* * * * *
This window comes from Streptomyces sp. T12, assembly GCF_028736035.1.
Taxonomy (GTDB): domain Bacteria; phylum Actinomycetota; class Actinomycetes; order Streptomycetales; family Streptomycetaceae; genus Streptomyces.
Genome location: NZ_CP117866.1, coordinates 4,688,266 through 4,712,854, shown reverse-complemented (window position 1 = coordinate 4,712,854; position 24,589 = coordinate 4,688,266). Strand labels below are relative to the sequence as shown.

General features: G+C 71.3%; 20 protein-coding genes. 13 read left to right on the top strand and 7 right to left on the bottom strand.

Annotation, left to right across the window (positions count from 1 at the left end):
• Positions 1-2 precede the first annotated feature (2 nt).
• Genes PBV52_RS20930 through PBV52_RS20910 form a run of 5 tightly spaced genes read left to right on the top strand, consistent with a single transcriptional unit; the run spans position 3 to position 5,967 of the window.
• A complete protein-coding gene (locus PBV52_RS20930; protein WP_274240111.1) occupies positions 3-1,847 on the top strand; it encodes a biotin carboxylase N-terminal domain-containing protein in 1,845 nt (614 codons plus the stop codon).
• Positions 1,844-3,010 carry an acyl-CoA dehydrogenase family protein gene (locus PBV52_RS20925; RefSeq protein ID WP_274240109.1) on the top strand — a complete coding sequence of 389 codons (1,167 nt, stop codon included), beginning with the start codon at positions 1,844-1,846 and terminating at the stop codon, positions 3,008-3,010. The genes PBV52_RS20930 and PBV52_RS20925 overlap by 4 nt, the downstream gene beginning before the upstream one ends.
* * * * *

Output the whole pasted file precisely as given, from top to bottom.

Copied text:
This window comes from Streptomyces sp. T12, assembly GCF_028736035.1.
Taxonomy (GTDB): domain Bacteria; phylum Actinomycetota; class Actinomycetes; order Streptomycetales; family Streptomycetaceae; genus Streptomyces.
Genome location: NZ_CP117866.1, coordinates 4,688,266 through 4,712,854, shown reverse-complemented (window position 1 = coordinate 4,712,854; position 24,589 = coordinate 4,688,266). Strand labels below are relative to the sequence as shown.

General features: G+C 71.3%; 20 protein-coding genes. 13 read left to right on the top strand and 7 right to left on the bottom strand.

Annotation, left to right across the window (positions count from 1 at the left end):
• Positions 1-2 precede the first annotated feature (2 nt).
• Genes PBV52_RS20930 through PBV52_RS20910 form a run of 5 tightly spaced genes read left to right on the top strand, consistent with a single transcriptional unit; the run spans position 3 to position 5,967 of the window.
• A complete protein-coding gene (locus PBV52_RS20930; protein WP_274240111.1) occupies positions 3-1,847 on the top strand; it encodes a biotin carboxylase N-terminal domain-containing protein in 1,845 nt (614 codons plus the stop codon).
• Positions 1,844-3,010 carry an acyl-CoA dehydrogenase family protein gene (locus PBV52_RS20925; RefSeq protein ID WP_274240109.1) on the top strand — a complete coding sequence of 389 codons (1,167 nt, stop codon included), beginning with the start codon at positions 1,844-1,846 and terminating at the stop codon, positions 3,008-3,010. The genes PBV52_RS20930 and PBV52_RS20925 overlap by 4 nt, the downstream gene beginning before the upstream one ends.